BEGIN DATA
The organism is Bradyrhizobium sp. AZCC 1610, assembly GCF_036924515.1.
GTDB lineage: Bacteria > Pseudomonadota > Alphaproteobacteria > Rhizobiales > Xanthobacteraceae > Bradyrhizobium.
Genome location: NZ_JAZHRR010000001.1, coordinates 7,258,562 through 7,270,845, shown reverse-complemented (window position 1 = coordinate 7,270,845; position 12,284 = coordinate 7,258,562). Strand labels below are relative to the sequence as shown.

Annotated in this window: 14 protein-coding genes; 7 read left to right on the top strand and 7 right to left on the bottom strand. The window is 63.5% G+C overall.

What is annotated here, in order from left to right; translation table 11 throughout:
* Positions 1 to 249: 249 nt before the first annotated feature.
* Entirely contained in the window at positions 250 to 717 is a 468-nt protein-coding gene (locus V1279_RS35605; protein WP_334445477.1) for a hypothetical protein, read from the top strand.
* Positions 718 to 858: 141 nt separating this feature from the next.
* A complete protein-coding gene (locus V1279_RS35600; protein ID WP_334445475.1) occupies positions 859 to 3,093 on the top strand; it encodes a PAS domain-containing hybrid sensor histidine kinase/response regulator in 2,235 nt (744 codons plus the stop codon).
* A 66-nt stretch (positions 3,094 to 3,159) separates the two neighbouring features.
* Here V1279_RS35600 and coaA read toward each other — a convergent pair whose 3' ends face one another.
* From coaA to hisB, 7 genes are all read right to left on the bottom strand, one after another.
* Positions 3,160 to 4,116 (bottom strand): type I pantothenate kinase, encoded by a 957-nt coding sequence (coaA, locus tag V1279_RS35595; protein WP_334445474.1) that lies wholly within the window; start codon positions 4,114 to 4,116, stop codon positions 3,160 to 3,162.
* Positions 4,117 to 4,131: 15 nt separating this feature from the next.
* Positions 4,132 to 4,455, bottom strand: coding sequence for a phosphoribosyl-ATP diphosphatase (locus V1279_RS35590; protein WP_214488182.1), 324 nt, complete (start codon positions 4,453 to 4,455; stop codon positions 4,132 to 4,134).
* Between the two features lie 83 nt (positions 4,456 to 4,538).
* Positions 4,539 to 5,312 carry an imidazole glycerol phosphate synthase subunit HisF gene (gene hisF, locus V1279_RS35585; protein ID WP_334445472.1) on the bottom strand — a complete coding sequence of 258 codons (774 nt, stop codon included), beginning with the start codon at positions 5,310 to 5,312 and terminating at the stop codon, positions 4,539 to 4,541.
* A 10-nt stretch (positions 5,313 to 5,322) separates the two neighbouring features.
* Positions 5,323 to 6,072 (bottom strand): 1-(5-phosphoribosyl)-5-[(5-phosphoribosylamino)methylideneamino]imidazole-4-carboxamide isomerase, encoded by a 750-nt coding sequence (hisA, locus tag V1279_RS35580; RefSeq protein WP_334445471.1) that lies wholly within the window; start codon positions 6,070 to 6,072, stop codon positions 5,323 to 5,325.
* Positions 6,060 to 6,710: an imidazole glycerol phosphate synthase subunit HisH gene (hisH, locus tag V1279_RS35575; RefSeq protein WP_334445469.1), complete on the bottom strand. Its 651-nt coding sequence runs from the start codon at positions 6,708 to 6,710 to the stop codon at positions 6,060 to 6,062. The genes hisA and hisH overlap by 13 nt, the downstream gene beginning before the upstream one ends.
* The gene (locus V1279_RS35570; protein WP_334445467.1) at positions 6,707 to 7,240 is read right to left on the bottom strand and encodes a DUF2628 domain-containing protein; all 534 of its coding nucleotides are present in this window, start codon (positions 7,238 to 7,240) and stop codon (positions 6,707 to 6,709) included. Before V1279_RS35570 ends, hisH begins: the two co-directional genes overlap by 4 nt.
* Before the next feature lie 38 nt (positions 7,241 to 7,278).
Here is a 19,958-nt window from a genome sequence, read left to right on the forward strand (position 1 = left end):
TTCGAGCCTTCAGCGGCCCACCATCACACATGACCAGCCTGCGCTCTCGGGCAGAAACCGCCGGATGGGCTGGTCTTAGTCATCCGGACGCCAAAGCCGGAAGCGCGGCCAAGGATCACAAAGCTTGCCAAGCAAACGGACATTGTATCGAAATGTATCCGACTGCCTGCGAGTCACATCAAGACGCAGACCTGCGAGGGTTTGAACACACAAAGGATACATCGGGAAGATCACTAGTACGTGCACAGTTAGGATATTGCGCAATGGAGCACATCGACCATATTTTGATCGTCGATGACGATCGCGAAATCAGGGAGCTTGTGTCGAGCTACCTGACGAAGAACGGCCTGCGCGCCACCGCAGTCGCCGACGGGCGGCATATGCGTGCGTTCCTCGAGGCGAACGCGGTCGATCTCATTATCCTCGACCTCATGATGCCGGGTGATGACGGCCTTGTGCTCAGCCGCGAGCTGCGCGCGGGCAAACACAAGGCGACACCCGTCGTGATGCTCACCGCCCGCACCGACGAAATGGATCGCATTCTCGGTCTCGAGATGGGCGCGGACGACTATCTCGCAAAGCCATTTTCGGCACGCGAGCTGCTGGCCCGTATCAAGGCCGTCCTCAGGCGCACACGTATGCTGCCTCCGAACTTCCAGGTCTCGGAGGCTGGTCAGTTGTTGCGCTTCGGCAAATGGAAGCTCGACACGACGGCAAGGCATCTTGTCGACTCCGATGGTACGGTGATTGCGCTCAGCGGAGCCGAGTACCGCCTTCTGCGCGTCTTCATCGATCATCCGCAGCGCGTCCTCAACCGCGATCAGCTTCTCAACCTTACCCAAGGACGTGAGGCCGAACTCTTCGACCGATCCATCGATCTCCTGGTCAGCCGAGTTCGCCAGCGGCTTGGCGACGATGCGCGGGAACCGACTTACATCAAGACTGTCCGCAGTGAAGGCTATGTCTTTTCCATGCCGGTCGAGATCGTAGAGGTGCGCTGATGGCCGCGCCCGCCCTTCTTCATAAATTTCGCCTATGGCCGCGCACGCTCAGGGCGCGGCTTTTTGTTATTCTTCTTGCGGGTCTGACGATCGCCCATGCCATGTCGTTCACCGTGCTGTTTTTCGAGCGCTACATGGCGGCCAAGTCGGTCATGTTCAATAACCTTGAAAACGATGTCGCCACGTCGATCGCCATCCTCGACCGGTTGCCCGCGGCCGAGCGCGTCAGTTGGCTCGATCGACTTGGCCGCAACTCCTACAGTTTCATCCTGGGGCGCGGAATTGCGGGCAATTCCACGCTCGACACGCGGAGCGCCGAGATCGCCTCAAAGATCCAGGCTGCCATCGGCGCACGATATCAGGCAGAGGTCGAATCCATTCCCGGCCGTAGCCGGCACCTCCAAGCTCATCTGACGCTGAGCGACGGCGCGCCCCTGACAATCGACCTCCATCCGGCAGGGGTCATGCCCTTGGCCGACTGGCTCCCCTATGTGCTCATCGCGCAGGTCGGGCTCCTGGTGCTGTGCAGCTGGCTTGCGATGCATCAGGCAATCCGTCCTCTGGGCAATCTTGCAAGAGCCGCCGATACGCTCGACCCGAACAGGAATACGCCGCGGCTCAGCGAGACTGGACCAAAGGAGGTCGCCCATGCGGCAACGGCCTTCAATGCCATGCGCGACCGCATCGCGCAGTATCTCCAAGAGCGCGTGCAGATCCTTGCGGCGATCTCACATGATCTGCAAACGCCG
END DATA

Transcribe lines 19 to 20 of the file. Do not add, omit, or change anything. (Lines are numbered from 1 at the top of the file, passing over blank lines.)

* Positions 5,323 to 6,072 (bottom strand): 1-(5-phosphoribosyl)-5-[(5-phosphoribosylamino)methylideneamino]imidazole-4-carboxamide isomerase, encoded by a 750-nt coding sequence (hisA, locus tag V1279_RS35580; RefSeq protein WP_334445471.1) that lies wholly within the window; start codon positions 6,070 to 6,072, stop codon positions 5,323 to 5,325.
* Positions 6,060 to 6,710: an imidazole glycerol phosphate synthase subunit HisH gene (hisH, locus tag V1279_RS35575; RefSeq protein WP_334445469.1), complete on the bottom strand. Its 651-nt coding sequence runs from the start codon at positions 6,708 to 6,710 to the stop codon at positions 6,060 to 6,062. The genes hisA and hisH overlap by 13 nt, the downstream gene beginning before the upstream one ends.